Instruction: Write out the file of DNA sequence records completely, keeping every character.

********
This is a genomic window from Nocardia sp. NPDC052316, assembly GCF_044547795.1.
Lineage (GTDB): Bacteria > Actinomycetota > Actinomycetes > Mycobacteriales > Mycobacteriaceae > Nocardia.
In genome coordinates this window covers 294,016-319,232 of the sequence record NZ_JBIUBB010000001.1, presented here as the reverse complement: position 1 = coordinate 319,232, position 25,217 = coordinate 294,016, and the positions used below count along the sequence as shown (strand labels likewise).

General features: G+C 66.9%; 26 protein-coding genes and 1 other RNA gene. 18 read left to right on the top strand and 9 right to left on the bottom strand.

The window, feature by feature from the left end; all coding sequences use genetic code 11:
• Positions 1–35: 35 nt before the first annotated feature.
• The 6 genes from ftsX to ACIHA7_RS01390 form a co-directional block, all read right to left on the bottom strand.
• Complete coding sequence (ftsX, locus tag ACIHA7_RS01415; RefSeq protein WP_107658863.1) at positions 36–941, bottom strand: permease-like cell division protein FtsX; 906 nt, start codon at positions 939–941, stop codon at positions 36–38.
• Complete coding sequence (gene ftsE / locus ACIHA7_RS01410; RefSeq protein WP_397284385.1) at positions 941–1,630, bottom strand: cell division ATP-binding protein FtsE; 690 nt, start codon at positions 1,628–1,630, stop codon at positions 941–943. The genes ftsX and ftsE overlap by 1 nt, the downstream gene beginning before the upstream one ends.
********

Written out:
This is a genomic window from Nocardia sp. NPDC052316, assembly GCF_044547795.1.
Lineage (GTDB): Bacteria > Actinomycetota > Actinomycetes > Mycobacteriales > Mycobacteriaceae > Nocardia.
In genome coordinates this window covers 294,016-319,232 of the sequence record NZ_JBIUBB010000001.1, presented here as the reverse complement: position 1 = coordinate 319,232, position 25,217 = coordinate 294,016, and the positions used below count along the sequence as shown (strand labels likewise).

General features: G+C 66.9%; 26 protein-coding genes and 1 other RNA gene. 18 read left to right on the top strand and 9 right to left on the bottom strand.

The window, feature by feature from the left end; all coding sequences use genetic code 11:
• Positions 1–35: 35 nt before the first annotated feature.
• The 6 genes from ftsX to ACIHA7_RS01390 form a co-directional block, all read right to left on the bottom strand.
• Complete coding sequence (ftsX, locus tag ACIHA7_RS01415; RefSeq protein WP_107658863.1) at positions 36–941, bottom strand: permease-like cell division protein FtsX; 906 nt, start codon at positions 939–941, stop codon at positions 36–38.
• Complete coding sequence (gene ftsE / locus ACIHA7_RS01410; RefSeq protein WP_397284385.1) at positions 941–1,630, bottom strand: cell division ATP-binding protein FtsE; 690 nt, start codon at positions 1,628–1,630, stop codon at positions 941–943. The genes ftsX and ftsE overlap by 1 nt, the downstream gene beginning before the upstream one ends.